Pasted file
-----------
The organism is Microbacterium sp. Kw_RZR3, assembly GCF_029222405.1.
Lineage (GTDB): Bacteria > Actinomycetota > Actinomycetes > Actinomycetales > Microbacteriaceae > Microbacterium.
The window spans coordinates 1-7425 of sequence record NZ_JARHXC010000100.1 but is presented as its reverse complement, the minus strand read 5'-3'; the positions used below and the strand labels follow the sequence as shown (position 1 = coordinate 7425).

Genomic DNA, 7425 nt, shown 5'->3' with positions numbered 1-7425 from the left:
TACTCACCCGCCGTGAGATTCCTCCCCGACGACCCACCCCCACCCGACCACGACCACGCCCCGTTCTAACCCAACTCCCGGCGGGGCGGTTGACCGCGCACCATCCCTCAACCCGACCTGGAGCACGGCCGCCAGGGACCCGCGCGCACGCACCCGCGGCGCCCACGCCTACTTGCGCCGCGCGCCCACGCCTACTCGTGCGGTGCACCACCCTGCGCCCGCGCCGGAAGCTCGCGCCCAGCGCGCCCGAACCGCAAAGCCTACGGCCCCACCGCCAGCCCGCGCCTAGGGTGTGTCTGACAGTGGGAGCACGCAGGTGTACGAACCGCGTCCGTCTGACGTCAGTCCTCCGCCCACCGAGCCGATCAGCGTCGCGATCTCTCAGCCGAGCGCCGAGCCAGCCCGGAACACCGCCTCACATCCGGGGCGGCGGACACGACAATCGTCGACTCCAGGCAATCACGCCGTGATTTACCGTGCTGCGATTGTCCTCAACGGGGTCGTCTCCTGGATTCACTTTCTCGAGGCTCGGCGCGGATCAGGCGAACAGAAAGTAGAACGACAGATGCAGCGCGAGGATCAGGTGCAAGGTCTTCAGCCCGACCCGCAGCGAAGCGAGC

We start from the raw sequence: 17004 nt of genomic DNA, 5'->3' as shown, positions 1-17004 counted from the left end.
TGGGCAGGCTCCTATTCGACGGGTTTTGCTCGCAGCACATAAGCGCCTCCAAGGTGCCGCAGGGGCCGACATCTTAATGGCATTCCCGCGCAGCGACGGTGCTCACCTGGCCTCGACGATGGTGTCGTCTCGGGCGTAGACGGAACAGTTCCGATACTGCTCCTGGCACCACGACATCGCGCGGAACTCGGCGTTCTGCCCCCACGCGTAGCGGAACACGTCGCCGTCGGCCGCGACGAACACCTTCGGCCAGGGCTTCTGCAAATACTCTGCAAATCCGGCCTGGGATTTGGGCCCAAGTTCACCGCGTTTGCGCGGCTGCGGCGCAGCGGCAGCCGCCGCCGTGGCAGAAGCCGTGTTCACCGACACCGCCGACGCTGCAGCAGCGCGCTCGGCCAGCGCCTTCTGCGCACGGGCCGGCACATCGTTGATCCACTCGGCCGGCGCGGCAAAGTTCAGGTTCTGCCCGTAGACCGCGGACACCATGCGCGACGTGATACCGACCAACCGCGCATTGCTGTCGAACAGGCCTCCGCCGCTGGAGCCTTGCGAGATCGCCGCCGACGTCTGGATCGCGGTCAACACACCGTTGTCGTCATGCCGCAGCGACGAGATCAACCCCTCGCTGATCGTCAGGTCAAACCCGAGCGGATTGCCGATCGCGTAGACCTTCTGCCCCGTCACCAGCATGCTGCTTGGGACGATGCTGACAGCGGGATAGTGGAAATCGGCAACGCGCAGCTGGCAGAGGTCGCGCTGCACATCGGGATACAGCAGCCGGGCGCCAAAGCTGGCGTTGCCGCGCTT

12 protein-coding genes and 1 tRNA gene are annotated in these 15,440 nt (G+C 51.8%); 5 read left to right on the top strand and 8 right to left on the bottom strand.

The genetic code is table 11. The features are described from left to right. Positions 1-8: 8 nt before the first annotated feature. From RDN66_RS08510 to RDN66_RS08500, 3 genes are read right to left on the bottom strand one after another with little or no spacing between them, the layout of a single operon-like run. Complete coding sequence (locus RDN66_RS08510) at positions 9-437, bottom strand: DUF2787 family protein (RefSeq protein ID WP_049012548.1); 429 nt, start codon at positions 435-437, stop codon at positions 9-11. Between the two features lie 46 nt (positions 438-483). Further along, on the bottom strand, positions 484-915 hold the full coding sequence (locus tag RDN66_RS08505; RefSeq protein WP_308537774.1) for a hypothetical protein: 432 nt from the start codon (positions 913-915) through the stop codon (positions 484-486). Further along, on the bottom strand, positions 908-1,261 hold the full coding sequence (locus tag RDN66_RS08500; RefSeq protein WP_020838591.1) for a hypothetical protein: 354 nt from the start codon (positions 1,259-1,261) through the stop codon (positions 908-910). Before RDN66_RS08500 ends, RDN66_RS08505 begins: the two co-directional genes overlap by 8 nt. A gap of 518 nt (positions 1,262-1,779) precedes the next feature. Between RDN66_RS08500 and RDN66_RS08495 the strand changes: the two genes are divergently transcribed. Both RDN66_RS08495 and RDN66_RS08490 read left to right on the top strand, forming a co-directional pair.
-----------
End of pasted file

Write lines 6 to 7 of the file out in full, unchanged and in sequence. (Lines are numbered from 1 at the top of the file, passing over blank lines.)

We start from the raw sequence: 17004 nt of genomic DNA, 5'->3' as shown, positions 1-17004 counted from the left end.
TGGGCAGGCTCCTATTCGACGGGTTTTGCTCGCAGCACATAAGCGCCTCCAAGGTGCCGCAGGGGCCGACATCTTAATGGCATTCCCGCGCAGCGACGGTGCTCACCTGGCCTCGACGATGGTGTCGTCTCGGGCGTAGACGGAACAGTTCCGATACTGCTCCTGGCACCACGACATCGCGCGGAACTCGGCGTTCTGCCCCCACGCGTAGCGGAACACGTCGCCGTCGGCCGCGACGAACACCTTCGGCCAGGGCTTCTGCAAATACTCTGCAAATCCGGCCTGGGATTTGGGCCCAAGTTCACCGCGTTTGCGCGGCTGCGGCGCAGCGGCAGCCGCCGCCGTGGCAGAAGCCGTGTTCACCGACACCGCCGACGCTGCAGCAGCGCGCTCGGCCAGCGCCTTCTGCGCACGGGCCGGCACATCGTTGATCCACTCGGCCGGCGCGGCAAAGTTCAGGTTCTGCCCGTAGACCGCGGACACCATGCGCGACGTGATACCGACCAACCGCGCATTGCTGTCGAACAGGCCTCCGCCGCTGGAGCCTTGCGAGATCGCCGCCGACGTCTGGATCGCGGTCAACACACCGTTGTCGTCATGCCGCAGCGACGAGATCAACCCCTCGCTGATCGTCAGGTCAAACCCGAGCGGATTGCCGATCGCGTAGACCTTCTGCCCCGTCACCAGCATGCTGCTTGGGACGATGCTGACAGCGGGATAGTGGAAATCGGCAACGCGCAGCTGGCAGAGGTCGCGCTGCACATCGGGATACAGCAGCCGGGCGCCAAAGCTGGCGTTGCCGCGCTT